Seattle Cancer Care Alliance Shares Simplified Lung Cancer Prevention and Screening Guidelines Aimed at Saving Lives
Smoking Cessation Program and Annual Low-Dose CT Screenings Help Combat the Tobacco Epidemic
SEATTLE — January 2, 2014 — Alarmingly, more than 200,000 Americans will be diagnosed with lung cancer this year and nearly 160,000 people will die of the disease. In fact, according to the American Cancer Society, lung cancer takes more lives each year than colorectal, breast and prostate cancers combined. Seattle Cancer Care Alliance (SCCA) experts are committed to reducing these lethal statistics and have developed tools to simplify lung cancer prevention and screening recommendations. The Breath of Fresh Air infographic offers guidance on smoking cessation and the Breaking News infographic provides risk factors and screening recommendations for those who believe they are at a higher risk of developing lung cancer.
“The first step towards preventing lung cancer is avoiding cigarettes which cause 85 percent of diagnoses,” said Dr. David Madtes, director of the Lung Cancer Early Detection and Prevention Clinic at SCCA. “For those at higher risk, early detection is the key to survival. Low-dose CT screening for patients at high risk saves lives by empowering doctors to detect lung cancer at an earlier stage with the option of removing it surgically.”
Cigarette smoke contains more than 7,000 chemicals, many of them cancer-causing substances (carcinogens) that damage the cells in the lungs, greatly increasing an individual’s risk of developing lung cancer. Additionally, smoking increases the risk of more than a dozen other cancers, including cancers of the mouth, nose and sinuses, esophagus, liver, pancreas, stomach, kidney, bladder, cervix and bowel. Research also shows that patients already diagnosed with cancer benefit from quitting their tobacco use. Benefits include fewer complications when receiving various cancer treatments, better outcomes from treatments, and improved quality of life and survival rates.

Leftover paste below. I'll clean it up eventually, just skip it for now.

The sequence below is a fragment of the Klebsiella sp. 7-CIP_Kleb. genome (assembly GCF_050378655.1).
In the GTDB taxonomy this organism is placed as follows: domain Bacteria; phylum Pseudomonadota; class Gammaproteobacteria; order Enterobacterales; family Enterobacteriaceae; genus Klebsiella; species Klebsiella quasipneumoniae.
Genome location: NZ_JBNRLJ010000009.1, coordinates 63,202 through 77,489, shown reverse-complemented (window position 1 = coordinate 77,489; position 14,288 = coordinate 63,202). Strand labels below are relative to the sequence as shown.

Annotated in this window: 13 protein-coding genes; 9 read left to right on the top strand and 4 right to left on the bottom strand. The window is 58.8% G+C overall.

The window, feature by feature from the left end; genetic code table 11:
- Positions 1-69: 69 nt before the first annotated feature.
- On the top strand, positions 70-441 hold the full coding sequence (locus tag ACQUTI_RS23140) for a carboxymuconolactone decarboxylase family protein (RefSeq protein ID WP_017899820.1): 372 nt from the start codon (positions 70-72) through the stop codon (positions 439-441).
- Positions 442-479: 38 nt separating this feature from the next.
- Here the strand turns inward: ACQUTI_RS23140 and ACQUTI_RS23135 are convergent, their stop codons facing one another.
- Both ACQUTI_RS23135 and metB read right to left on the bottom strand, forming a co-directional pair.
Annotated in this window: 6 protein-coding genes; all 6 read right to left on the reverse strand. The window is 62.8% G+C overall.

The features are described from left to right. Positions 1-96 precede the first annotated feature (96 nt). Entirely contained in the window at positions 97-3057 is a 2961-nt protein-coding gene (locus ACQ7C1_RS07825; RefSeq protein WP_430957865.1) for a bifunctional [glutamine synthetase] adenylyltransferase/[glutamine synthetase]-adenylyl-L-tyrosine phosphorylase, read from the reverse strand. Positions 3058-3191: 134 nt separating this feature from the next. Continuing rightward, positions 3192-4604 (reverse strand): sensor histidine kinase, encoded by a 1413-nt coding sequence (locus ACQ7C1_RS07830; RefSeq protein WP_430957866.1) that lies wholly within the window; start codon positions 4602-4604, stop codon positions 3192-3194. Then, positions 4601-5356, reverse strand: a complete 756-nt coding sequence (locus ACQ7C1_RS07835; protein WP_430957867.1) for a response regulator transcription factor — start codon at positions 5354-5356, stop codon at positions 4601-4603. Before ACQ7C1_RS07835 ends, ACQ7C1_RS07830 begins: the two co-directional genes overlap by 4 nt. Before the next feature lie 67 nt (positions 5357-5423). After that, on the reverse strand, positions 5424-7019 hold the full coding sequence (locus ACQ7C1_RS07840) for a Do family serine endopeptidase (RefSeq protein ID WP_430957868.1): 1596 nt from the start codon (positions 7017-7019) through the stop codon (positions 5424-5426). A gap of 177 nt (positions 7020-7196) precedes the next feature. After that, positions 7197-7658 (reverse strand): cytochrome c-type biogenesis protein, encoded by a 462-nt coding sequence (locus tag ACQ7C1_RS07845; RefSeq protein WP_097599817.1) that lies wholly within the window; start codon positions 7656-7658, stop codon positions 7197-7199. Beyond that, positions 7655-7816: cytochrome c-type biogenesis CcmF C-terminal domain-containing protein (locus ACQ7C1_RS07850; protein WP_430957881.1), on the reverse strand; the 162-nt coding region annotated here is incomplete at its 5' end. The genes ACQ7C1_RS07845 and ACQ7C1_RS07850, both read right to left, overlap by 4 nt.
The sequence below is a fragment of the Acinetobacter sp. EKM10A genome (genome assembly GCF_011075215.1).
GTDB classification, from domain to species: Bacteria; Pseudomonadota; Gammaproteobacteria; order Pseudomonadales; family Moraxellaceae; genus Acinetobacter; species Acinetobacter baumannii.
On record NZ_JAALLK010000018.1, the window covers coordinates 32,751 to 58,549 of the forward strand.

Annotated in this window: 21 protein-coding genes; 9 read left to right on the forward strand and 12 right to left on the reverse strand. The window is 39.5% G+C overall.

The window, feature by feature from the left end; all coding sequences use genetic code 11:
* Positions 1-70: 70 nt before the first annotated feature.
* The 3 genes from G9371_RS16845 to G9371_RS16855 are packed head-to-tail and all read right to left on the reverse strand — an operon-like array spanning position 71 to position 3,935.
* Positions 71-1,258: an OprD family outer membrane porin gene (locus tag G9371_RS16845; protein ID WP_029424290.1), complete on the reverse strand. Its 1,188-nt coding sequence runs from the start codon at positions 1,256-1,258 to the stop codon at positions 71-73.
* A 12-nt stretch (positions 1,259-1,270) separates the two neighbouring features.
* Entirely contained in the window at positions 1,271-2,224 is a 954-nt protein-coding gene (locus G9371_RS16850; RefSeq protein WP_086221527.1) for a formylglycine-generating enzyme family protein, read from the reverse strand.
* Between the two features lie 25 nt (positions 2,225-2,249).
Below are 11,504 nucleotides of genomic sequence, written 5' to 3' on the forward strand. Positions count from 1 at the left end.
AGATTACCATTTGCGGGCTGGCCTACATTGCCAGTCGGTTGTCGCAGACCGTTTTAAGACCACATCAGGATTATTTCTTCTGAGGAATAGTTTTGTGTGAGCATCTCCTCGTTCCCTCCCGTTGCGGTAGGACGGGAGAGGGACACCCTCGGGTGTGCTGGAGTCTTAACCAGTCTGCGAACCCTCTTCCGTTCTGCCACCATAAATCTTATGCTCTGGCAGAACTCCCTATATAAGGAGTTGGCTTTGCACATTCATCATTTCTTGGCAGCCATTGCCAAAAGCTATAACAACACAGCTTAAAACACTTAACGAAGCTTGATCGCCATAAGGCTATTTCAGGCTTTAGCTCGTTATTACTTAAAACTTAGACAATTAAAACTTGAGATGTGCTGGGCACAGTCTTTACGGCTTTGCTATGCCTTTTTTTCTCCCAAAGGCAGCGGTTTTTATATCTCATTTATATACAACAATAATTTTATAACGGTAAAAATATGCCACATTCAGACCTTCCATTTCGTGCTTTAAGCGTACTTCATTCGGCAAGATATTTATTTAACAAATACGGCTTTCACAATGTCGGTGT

While the risk of lung cancer increases with the length of time and number of cigarettes smoked, it’s never too late to quit. Just five years after quitting smoking the risk for developing cancers of the mouth, throat, bladder, and esophagus is cut in half. Through SCCA’s Lung Cancer Early Detection and Prevention Clinic, individuals can access the Living Tobacco Free Program which includes support from tobacco-cessation counselors. With a goal of aiding individuals in becoming comfortable and confident non-smokers, counselors offer a variety of approaches, including medication to manage nicotine-withdrawal symptoms, tools to manage stress, strategies to break the habit of smoking, and educational information about other resources for quitting. To date, four out of five active smokers cared for in the Prevention Clinic have participated in our smoking cessation program.
SCCA lung cancer experts believe early detection is a proven and successful strategy for fighting lung cancer for those at high risk for lung cancer. Furthering this belief, a National Lung Screening Trial published in June 2011showed that by detecting lung cancer at its earliest stage and removing it surgically, patients can expect a five-year survival rate close to 70 percent. As a result of these findings, the United States Preventive Services Task Force (USPSTF) recently published a revised recommendation for lung cancer screening. Following the USPSTF guidelines, SCCA recommends anyone with a high risk for developing lung cancer should be screened annually with low-dose computed tomography (CT). The USPSTF and SCCA define high risk as:
While lung cancer screening is not currently a routine part of preventive medical care like mammography for breast cancer screening, the results of the NLST trial and USPSTF guidelines are changing clinical practice. Through the Lung Cancer Early Detection and Prevention Clinic, SCCA lung cancer experts support screening to provide the opportunity to detect lung cancers at an earlier, treatable and curable stage and offer low-dose computed tomography (CT) screening for high risk patients.
Fred Hutch Media Team